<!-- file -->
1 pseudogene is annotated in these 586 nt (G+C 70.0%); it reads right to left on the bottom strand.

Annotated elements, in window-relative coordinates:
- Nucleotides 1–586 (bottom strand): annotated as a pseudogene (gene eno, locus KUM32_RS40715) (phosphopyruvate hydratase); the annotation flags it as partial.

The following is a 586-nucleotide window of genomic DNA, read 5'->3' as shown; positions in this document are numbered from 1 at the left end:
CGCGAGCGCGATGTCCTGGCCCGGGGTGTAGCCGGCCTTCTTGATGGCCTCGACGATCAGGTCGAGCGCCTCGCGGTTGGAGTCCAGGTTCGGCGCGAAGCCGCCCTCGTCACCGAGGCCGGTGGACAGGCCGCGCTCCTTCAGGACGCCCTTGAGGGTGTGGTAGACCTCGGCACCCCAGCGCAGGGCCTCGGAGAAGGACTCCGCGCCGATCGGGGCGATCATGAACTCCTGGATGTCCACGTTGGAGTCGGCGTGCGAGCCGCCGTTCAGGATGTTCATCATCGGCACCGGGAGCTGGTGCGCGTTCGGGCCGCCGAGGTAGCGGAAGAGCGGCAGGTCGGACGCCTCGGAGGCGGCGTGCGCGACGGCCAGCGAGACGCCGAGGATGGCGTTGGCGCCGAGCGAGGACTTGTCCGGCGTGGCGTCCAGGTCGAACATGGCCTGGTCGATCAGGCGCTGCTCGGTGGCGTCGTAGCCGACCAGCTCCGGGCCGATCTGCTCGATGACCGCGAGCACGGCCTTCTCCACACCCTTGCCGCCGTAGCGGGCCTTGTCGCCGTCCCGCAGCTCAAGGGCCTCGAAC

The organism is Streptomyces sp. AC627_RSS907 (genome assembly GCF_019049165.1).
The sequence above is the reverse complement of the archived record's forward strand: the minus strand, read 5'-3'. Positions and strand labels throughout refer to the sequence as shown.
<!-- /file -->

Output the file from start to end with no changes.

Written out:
1 pseudogene is annotated in these 586 nt (G+C 70.0%); it reads right to left on the bottom strand.

Annotated elements, in window-relative coordinates:
- Nucleotides 1–586 (bottom strand): annotated as a pseudogene (gene eno, locus KUM32_RS40715) (phosphopyruvate hydratase); the annotation flags it as partial.

The following is a 586-nucleotide window of genomic DNA, read 5'->3' as shown; positions in this document are numbered from 1 at the left end:
CGCGAGCGCGATGTCCTGGCCCGGGGTGTAGCCGGCCTTCTTGATGGCCTCGACGATCAGGTCGAGCGCCTCGCGGTTGGAGTCCAGGTTCGGCGCGAAGCCGCCCTCGTCACCGAGGCCGGTGGACAGGCCGCGCTCCTTCAGGACGCCCTTGAGGGTGTGGTAGACCTCGGCACCCCAGCGCAGGGCCTCGGAGAAGGACTCCGCGCCGATCGGGGCGATCATGAACTCCTGGATGTCCACGTTGGAGTCGGCGTGCGAGCCGCCGTTCAGGATGTTCATCATCGGCACCGGGAGCTGGTGCGCGTTCGGGCCGCCGAGGTAGCGGAAGAGCGGCAGGTCGGACGCCTCGGAGGCGGCGTGCGCGACGGCCAGCGAGACGCCGAGGATGGCGTTGGCGCCGAGCGAGGACTTGTCCGGCGTGGCGTCCAGGTCGAACATGGCCTGGTCGATCAGGCGCTGCTCGGTGGCGTCGTAGCCGACCAGCTCCGGGCCGATCTGCTCGATGACCGCGAGCACGGCCTTCTCCACACCCTTGCCGCCGTAGCGGGCCTTGTCGCCGTCCCGCAGCTCAAGGGCCTCGAAC

The organism is Streptomyces sp. AC627_RSS907 (genome assembly GCF_019049165.1).
The sequence above is the reverse complement of the archived record's forward strand: the minus strand, read 5'-3'. Positions and strand labels throughout refer to the sequence as shown.